The library metadata of the twenty-first century is moving toward a linked data model. BIBFRAME, which stands for Bibliographic Framework Initiative, was launched in 2011 with the goal to make bibliographic descriptions sharable and interoperable on the web. Since its inception, BIBFRAME development has made remarkable progress. The focus of BIBFRAME discussions has now shifted from experimentation to implementation. The library community is collaborating with all stakeholders to build the infrastructure for BIBFRAME production in order to provide the environment where BIBFRAME data can be easily created, reused, and shared. This chapter addresses library community's BIBFRAME endeavors, with the focus on Library of Congress, Program for Cooperative Program, Linked Data for Production Phase 2, and OCLC. This chapter discusses BIBFRAME's major differences from the MARC standard with the hope of helping metadata practitioners get a general understanding of the future metadata activity. While the BIBFRAME landscape is beginning to take shape and its practical implications are beginning to develop, it is anticipated that MARC records will continue to be circulated for the foreseeable future. Upcoming multistandard metadata environments will bring new challenges to metadata practitioners, and this chapter addresses the required knowledge and skills for this transitional and multistandard metadata landscape. Finally, this chapter explores BIBFRAME's remaining challenges to realize the BIBFRAME production environment and asserts that BIBFRAME's ultimate goal is to deliver a value-added next-web search experience to our users.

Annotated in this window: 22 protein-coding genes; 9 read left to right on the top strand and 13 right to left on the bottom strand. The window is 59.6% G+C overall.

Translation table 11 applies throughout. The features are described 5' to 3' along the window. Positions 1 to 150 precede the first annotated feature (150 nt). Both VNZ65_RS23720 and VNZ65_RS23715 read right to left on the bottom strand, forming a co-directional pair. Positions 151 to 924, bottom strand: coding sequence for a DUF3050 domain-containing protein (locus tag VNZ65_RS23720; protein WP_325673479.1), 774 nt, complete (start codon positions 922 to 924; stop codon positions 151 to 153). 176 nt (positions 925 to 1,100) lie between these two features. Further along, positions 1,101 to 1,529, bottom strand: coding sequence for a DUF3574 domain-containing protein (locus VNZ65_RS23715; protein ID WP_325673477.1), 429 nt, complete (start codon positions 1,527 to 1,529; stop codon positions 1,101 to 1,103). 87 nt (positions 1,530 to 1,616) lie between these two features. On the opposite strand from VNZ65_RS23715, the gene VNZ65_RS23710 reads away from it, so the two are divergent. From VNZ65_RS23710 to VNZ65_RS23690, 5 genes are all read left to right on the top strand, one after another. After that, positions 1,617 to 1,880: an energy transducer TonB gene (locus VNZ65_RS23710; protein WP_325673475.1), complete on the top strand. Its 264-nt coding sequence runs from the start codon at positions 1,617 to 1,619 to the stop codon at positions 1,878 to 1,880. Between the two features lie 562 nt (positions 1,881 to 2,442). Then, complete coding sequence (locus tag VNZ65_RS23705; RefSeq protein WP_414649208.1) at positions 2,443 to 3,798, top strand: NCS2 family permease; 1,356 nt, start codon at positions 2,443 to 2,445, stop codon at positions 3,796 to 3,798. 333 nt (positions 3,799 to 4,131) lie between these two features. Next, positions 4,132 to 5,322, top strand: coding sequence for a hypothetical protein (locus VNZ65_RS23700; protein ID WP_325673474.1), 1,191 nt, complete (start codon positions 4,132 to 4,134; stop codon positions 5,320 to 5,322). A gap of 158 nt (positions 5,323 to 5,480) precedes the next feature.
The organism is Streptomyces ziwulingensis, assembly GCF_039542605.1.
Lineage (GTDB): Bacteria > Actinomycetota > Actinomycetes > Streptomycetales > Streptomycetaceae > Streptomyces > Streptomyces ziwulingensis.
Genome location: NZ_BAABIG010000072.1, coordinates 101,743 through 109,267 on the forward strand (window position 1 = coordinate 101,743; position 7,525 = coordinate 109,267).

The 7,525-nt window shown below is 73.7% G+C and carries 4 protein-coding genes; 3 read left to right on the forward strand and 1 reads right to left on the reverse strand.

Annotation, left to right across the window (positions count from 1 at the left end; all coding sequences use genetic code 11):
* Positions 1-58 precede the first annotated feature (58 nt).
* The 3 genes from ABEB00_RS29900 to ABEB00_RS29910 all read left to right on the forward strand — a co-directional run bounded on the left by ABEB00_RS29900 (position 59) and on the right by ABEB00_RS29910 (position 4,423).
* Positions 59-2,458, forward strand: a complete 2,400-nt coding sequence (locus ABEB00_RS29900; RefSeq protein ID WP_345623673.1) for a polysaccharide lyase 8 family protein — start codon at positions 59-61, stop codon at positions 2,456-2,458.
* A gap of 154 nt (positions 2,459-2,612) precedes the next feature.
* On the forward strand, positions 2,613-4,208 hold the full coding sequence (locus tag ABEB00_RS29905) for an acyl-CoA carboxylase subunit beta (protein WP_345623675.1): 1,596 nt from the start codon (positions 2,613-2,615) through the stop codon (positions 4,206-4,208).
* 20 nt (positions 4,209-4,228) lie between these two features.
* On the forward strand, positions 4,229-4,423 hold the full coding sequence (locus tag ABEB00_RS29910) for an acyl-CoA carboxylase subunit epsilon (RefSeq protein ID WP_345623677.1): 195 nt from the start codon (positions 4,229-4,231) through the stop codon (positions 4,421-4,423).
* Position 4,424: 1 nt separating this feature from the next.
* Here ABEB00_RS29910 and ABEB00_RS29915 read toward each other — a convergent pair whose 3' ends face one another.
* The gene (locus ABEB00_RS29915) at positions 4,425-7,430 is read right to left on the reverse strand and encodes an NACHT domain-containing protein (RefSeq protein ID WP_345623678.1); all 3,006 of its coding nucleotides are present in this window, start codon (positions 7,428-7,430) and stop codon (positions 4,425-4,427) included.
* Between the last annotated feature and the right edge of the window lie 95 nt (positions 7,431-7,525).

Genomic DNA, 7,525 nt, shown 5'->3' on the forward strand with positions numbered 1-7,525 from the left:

Kim, M., Chen, M. and Montgomery, D. (2021), "Moving Toward BIBFRAME and a Linked Data Environment", Hines, S.S. (Ed.) Technical Services in the 21st Century (Advances in Library Administration and Organization, Vol. 42), Emerald Publishing Limited, Bingley, pp. 131-154. https://doi.org/10.1108/S0732-067120210000042011
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